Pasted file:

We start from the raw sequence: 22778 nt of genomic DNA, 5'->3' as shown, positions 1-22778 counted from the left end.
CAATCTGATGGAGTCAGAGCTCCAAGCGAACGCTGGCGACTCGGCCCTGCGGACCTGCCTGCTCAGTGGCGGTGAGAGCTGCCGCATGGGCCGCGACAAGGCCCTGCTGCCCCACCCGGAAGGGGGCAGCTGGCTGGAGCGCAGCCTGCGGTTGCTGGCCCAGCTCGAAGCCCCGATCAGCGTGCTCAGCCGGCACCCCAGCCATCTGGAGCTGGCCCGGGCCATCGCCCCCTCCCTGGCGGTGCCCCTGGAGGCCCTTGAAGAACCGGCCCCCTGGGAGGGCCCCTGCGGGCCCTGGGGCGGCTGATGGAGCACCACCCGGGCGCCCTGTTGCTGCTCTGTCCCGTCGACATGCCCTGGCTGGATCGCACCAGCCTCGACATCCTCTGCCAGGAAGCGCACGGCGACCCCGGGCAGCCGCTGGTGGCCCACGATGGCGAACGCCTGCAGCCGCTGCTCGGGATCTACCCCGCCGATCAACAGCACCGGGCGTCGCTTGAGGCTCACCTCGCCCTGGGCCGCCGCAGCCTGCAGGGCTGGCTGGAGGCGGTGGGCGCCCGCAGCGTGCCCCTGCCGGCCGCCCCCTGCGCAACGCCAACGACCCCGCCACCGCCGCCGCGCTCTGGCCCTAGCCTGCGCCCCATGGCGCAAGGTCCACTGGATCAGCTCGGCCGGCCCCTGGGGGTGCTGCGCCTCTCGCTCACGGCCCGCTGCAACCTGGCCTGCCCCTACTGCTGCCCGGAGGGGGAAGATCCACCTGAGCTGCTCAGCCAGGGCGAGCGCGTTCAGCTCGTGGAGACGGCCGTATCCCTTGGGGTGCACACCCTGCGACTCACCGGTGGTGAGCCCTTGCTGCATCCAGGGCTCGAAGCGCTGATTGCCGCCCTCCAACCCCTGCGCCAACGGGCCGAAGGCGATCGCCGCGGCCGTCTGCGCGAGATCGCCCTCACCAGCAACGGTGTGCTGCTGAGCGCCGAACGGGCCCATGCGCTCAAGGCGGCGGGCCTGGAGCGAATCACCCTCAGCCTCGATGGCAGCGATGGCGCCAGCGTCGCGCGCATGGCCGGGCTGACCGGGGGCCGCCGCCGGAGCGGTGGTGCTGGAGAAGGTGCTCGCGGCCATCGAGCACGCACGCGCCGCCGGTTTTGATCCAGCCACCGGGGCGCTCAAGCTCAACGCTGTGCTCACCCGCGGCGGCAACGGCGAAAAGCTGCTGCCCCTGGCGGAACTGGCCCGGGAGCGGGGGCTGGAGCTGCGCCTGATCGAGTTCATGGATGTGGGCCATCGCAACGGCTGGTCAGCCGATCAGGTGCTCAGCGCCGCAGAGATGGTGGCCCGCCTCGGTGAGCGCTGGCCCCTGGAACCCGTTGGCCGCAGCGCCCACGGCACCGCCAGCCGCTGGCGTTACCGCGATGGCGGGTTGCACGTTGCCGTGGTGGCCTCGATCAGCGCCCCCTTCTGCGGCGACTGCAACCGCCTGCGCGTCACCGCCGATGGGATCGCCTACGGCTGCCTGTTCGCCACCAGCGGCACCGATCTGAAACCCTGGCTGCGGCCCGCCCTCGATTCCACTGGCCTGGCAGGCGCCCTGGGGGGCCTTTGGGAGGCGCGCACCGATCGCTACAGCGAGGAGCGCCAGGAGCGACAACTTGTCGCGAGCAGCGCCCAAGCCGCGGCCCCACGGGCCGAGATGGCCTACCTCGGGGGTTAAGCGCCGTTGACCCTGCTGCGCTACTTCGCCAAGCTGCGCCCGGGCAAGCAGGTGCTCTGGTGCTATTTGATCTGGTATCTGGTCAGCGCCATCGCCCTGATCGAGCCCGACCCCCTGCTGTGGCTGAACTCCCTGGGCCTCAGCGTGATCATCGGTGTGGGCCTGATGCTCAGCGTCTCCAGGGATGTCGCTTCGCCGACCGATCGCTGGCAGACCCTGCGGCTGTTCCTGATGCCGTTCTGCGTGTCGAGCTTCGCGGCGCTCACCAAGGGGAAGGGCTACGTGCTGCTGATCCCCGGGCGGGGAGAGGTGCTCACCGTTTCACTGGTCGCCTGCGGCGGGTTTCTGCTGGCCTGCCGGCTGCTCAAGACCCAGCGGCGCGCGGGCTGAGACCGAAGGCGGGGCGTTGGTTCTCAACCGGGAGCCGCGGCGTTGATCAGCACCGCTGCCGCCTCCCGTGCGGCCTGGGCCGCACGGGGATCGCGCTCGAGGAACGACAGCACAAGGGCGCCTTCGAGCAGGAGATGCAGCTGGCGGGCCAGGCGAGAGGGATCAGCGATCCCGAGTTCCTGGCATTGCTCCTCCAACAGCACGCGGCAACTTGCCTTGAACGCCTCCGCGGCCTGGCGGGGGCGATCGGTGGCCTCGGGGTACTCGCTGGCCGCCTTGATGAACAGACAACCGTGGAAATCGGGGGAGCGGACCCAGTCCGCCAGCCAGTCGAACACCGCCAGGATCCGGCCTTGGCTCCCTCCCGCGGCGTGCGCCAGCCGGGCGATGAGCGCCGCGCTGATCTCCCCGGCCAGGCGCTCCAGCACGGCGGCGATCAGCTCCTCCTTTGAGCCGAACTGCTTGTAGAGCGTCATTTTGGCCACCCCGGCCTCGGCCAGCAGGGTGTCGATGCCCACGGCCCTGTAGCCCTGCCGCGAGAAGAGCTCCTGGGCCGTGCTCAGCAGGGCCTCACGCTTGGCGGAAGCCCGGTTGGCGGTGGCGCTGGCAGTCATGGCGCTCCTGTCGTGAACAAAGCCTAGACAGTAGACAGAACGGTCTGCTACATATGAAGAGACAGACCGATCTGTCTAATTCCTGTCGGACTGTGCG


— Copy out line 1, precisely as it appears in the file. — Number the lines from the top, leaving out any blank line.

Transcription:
We start from the raw sequence: 22778 nt of genomic DNA, 5'->3' as shown, positions 1-22778 counted from the left end.